"Identical twins may have nearly identical genes, but their methyl groups are distinctive by the time they are born and become increasingly different as the years pass. As the patterns change, people become more or less vulnerable to cancer or other diseases. This experience may be the reason why identical twins often die many years apart. They are not identical at all."
And he concludes:
"At the very least, E. coli’s individuality should be a warning to those who would put human nature down to any sort of simple genetic determinism. Living things are more than just programs run by genetic software. Even in minuscule microbes, the same genes and the same genetic network can lead to different fates."
Check out the entire article, a fascinating read.
Monday, April 21, 2008
This brings me to an interesting story in the New York Times last Friday by Ethan Bronner, datelined Jerusalem (registration on the Times site required.) Apparently there has been a hot debate over a judge's decision overturning the conviction of four shops and restaurants for selling pizzas and rolls during Passover last year. What's wrong with that? Well, Israeli law bans the sale of such leavened items, called hametz, during Passover. As most of you probably know, the Bible relates that when the Jews left Egypt they didn't leave their golf clubs behind but rather they didn't have enough time to allow their bread to rise (or, perhaps, they left the leavening behind, I have never been clear on that and don't have a Bible to hand to check it.) Of course, they ended up wandering in the desert for 40 years, so eventually they must have found bread, or leavening, or both (perhaps someone who knows the details can provide a comment.)
At any rate, this court decision was controversial, as the Times article points out, because "it speaks to a palpable anxiety over the need to define and defend the Jewish nature of the state..." The article cites Foreign Minister Tzipi Livni and others to the effect that since the Palestinians "and their supporters" rejected defining Israel as a Jewish state, "it was more important than ever to do so." In other words, the anti-hametz law, while a relatively minor matter in and of itself, is nevertheless important because as Livni put it "this prohibition is part of the substantive question of how we wish to characterize our identity in the national home for the Jewish people."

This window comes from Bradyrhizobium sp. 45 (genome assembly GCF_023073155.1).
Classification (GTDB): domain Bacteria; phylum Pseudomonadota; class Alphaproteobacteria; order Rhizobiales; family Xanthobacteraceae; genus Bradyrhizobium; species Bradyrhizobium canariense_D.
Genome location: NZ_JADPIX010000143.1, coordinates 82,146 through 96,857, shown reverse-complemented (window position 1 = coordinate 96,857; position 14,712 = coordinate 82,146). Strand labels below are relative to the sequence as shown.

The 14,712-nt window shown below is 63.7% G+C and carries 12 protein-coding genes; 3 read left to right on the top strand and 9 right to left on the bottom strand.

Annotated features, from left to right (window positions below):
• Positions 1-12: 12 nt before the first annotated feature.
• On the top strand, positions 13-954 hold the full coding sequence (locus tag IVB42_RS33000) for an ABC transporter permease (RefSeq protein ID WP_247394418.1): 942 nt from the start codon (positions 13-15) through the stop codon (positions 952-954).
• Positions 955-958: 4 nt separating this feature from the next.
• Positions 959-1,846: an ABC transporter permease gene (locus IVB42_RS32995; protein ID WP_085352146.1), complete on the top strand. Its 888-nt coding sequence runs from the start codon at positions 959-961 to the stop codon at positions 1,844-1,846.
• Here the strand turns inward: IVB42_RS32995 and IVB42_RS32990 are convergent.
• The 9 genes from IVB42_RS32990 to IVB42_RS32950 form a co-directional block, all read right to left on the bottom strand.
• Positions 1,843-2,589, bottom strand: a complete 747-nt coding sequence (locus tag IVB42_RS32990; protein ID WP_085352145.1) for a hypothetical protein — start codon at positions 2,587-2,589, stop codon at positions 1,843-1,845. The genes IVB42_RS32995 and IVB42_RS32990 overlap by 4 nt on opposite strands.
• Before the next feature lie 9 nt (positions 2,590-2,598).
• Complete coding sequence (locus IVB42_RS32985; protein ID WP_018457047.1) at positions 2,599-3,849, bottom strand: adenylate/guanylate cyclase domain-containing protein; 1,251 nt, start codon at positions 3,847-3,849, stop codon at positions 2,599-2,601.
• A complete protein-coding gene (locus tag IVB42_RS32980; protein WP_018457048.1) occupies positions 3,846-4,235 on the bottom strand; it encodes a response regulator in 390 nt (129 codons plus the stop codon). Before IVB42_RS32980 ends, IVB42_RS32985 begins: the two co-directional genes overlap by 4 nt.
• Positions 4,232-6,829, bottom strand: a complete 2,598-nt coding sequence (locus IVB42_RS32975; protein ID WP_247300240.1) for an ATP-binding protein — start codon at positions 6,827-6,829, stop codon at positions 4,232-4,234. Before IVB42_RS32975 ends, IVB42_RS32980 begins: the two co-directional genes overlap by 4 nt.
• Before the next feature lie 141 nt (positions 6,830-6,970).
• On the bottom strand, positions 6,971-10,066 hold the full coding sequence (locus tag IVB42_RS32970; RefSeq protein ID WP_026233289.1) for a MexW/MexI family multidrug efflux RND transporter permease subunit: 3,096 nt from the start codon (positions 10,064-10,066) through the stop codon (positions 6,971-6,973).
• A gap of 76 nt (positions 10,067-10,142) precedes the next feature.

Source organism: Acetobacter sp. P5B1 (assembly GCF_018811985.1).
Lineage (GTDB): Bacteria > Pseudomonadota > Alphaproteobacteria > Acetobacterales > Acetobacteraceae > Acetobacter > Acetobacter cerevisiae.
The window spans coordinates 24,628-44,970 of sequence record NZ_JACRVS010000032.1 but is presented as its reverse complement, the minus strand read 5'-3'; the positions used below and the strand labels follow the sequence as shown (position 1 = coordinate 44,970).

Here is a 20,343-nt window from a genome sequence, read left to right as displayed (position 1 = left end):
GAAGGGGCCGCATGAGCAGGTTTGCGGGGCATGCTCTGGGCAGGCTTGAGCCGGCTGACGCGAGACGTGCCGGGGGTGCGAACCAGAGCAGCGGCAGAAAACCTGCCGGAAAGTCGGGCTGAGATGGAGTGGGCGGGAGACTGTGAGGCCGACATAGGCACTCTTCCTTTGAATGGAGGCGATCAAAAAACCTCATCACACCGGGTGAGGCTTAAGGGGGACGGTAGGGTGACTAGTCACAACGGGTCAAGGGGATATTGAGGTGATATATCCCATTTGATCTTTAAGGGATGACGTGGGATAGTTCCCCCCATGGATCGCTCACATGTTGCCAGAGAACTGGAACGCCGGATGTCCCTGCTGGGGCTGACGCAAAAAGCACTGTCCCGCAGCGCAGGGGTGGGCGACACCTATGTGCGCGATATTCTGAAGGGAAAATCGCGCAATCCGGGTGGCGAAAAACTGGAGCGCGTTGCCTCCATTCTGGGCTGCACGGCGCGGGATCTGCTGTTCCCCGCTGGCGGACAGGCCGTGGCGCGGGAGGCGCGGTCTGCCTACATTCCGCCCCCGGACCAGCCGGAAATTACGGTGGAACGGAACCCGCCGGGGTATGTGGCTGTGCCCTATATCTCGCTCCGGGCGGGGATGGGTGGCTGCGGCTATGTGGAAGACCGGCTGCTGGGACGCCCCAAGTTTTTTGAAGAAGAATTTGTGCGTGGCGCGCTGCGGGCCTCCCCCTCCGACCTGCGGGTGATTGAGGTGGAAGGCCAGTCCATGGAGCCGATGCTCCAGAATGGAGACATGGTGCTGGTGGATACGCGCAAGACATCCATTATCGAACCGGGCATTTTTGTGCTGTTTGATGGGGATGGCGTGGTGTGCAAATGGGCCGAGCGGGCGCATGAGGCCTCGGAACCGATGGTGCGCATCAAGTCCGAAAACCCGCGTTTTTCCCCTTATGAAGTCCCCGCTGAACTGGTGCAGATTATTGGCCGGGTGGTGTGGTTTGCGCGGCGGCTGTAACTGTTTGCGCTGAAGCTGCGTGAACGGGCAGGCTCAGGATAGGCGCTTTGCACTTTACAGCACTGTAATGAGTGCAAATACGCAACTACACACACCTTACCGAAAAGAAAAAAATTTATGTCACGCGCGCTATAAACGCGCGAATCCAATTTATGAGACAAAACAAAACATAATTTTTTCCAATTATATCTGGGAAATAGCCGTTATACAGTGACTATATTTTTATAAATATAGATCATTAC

Bronner quotes another supporter of the law, Sharona Mazalian (a "conservative" legislator) as follows: "The further we allow ourselves to go from Jewish tradition, the easier it will be for those who reject our legitimacy as a Jewish state... the less Jewish we are the easier it will be for others to say, 'Why not just be a democratic state for Jews and Arabs to live together?'"
My answer to that is: Yes, why not? Does the survival of the Jewish people and Jewish traditions require a "Jewish state"? I am very mindful, of course, of the historical background in which Israel was created, and European Jews could not be blamed for seeking refuge from a continent in which murderous anti-semitism was the rule rather than the exception (talking here about Nazi or fascist movements in nearly every European country, although many, many Jews preferred instead to come to the United States or stay in Europe.) But Jews have done very well, thank you, as a small minority in the United States, and it is hard to imagine that they could not also do very well as a majority within the 1967 borders of Israel. Let me take this further: According to what principle can we justify a Jewish state? Many of those who bristle at the idea that the United States is or should be a "Christian" nation, or who feel nothing but contempt for the notion of an "Islamic republic," seem to have no problem with the notion that a state should be organized around the identity of a particular religious or ethnic group; moreover, many seem to suffer only mild embarrassment that it should be organized around the religious views of one particular segment of its society, namely that of the orthodox rabbinate which tries to enforce religious laws and prevents Jews and Arabs from marrying (Jews can't marry Christians either.)